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Roadcheck Inspection Blitz Set for June 4-6

2019 Roadcheck Inspection Blitz

Every year, the Commercial Vehicle Safety Alliance (CVSA) – a nonprofit group with over 13,000 safety officials – runs what they call a “roadcheck inspection blitz” designed for commercial vehicles. During this blitz, they check roughly 17 commercial vehicles per minute nationwide. So to say that these inspections aren’t a big deal is critically false.

Each year the CVSA focuses on specific systems within commercial vehicles. This year, their focus is on steering and suspension systems. But that doesn’t mean they’ll skimp – each inspection will be a level one inspection, which is the most thorough inspection CVSA inspectors can do. They will be checking most critical systems of each commercial vehicle as well as ensuring that drivers are in compliance with laws. This includes checking logs and licenses, brakes, how cargo is secured, lights, tires, and more.

Why the roadcheck inspection blitz is important

Simply put, these inspections are important because they help keep commercial trucks in compliance with safety laws. Safety on the road is paramount, especially when it comes to big rig trucks. While we focus on auto transport and its related commercial haulers, make no mistake – every commercial local and long-haul truck will be inspected.

But it’s important for safety reasons. As mentioned, this year, the inspections will focus on suspension and steering. A truck that has bad suspension or steering could lose control in extreme situations, such as heavy braking. Losing control of a commercial truck is scary considering their size and weight. So making sure that these trucks are up-to-snuff and able to maintain stability and control no matter the conditions is important.

Safety is also the reason why the inspections will be level one inspections focusing on more than just steering and suspension. Last year, over 12,000 trucks were sidelined for one kind of violation or another. The vast majority were taken off the road for issues with brakes, tires, or brake adjustments.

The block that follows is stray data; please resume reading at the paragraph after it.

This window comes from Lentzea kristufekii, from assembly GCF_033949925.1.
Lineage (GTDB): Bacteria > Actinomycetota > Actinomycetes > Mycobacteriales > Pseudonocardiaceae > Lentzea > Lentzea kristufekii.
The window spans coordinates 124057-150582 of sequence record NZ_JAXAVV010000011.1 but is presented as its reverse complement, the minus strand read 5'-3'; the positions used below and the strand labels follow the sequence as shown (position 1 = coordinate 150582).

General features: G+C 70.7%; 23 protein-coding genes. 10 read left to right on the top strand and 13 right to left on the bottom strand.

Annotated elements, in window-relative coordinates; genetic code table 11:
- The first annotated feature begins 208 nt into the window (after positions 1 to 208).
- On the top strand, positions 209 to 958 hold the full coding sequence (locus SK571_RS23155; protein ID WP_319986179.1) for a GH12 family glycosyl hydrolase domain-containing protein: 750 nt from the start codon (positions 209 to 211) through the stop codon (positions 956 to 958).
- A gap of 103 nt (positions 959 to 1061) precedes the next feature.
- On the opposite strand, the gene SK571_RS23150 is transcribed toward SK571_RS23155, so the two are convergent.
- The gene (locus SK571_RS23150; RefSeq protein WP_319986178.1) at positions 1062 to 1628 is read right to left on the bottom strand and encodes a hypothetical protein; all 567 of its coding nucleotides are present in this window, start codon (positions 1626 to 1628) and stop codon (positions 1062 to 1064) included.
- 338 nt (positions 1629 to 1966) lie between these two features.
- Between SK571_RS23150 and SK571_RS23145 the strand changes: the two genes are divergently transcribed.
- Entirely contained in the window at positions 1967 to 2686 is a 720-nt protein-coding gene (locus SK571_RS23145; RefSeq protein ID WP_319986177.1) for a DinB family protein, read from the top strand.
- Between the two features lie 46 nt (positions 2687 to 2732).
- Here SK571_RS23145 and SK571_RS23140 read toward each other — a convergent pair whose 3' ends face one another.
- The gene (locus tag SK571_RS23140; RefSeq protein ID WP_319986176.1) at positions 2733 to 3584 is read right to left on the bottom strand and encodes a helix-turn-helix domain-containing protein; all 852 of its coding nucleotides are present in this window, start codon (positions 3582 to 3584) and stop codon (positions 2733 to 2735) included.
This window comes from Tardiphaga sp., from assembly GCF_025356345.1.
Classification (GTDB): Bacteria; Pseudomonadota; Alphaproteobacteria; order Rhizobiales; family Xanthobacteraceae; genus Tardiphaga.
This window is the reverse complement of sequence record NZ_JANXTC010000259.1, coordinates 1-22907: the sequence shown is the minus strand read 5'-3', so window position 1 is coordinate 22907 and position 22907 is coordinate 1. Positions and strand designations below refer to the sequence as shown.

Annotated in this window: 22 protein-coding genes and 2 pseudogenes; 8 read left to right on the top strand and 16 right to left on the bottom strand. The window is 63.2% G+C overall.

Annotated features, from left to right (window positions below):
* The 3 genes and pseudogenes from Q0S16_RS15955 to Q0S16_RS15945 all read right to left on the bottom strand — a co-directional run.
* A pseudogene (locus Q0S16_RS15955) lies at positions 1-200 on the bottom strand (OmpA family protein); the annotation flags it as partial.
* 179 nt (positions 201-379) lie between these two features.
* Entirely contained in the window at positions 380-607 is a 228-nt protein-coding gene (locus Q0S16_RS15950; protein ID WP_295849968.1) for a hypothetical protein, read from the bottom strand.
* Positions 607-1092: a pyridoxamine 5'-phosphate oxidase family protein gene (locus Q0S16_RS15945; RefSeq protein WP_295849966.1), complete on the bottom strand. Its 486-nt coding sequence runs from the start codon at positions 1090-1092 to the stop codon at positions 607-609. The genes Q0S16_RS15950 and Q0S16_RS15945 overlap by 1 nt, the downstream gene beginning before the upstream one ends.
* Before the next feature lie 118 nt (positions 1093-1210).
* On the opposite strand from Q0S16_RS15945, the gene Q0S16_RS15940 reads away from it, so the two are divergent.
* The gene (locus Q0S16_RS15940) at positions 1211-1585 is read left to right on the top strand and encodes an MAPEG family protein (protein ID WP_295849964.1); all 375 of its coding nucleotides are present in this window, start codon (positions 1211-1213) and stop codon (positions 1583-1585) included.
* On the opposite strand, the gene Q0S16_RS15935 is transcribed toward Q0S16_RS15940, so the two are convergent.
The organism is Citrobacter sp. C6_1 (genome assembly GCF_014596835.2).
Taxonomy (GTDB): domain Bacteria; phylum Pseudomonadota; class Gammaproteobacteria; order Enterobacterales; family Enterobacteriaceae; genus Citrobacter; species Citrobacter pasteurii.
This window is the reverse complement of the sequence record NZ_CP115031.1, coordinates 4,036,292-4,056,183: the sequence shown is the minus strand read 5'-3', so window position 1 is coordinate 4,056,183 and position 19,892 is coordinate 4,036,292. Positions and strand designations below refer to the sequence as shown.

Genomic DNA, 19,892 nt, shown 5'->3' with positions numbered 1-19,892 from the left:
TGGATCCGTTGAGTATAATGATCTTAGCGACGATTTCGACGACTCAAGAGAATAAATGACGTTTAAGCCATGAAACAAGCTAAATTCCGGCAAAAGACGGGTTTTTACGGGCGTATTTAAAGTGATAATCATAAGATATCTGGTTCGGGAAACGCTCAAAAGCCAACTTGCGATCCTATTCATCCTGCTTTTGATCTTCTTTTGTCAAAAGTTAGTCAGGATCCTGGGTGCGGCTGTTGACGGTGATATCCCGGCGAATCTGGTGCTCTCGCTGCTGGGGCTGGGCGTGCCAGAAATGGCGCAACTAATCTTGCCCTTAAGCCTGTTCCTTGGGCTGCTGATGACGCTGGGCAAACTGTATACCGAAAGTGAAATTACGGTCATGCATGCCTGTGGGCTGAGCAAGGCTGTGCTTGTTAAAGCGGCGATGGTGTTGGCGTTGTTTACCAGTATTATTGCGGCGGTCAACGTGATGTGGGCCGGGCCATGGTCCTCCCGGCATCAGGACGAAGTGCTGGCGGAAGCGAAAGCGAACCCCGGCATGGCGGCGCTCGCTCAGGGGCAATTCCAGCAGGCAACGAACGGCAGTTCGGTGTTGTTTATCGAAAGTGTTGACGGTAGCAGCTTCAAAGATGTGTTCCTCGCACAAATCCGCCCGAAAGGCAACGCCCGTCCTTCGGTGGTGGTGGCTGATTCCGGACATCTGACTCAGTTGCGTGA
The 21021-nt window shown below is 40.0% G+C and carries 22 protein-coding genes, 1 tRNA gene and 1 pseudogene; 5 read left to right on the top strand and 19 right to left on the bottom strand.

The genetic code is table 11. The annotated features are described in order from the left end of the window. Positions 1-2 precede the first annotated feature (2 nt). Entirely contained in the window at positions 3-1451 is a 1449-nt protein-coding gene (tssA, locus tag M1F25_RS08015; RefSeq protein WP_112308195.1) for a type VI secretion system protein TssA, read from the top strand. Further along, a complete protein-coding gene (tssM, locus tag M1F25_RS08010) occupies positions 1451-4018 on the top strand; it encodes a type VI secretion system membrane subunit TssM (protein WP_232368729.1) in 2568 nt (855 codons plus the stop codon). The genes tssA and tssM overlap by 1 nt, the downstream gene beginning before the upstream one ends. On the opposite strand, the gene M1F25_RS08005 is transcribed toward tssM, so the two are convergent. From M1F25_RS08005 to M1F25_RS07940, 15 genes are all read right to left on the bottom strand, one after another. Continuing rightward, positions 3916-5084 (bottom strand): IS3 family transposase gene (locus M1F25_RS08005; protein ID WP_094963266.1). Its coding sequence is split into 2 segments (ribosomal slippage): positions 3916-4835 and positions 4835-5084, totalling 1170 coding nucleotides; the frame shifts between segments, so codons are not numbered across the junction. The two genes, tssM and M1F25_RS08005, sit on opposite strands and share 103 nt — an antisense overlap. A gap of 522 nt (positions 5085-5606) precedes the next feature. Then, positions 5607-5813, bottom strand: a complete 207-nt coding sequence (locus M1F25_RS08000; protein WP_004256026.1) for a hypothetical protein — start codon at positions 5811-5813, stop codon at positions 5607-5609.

What this means for the auto transport industry

Like any other commercial truck, this year’s roadcheck inspection blitz will include auto carriers. But unlike a lot of other industries, which operate big fleets with dozens or even hundreds of trucks, most auto transporters are owner-operators. There are certainly some fleets in the industry, but not as many as in, say, refrigerated trucking industries.

And it’s no surprise that auto shippers tend to get dinged by inspectors more often because of the nature of the industry. So not a lot of carriers really want to go through these inspections in the first place.

As a result, there are plenty of carriers that plan to not move cars for a few days. Dispatches will go down, and prices will likely increase because of the added inspections. These inspections take time, and for a car hauler time is money.

How American Auto Shipping is handling the blitz

We’re already taking steps to make sure that vehicles customers book with us will still move. But make no mistake – low prices will not get cars moved during early June. If you’re currently shopping around for prices, be even more careful than usual about lower prices.

We’re talking to carriers about what we can expect come blitz time. They’ve said that not only will they be taking less freight, but it will likely take longer to get from pickup to delivery.

Most trucks will only need to be inspected once. While there will be many an inspection station along most major highways, trucks that pass inspection will get a decal saying they’ve been inspected and passed. Those that don’t pass inspection will not be on the road until they do.

This, of course, brings up another problem: what if a carrier gets sidelined while it’s packed with cars?

That’s a tricky question to answer. There’s a few different ways carriers handle this, and it depends on why they’re sidelined. If it’s a minor issue that can be fixed in a few hours, they’re only off the road a few hours. If it’s something more, they may be off the road longer. These roadcheck inspection blitzes have been going on every year for quite some time. So most of the time, carriers aren’t off the road long.

But just the same, if it’s a major issue they’re sidelined for, their freight – the cars they’re hauling – may need to be moved to a different truck. This is rare, of course. Most delays shouldn’t sideline a carrier for more than 24-48 hours.

Dave Armstrong
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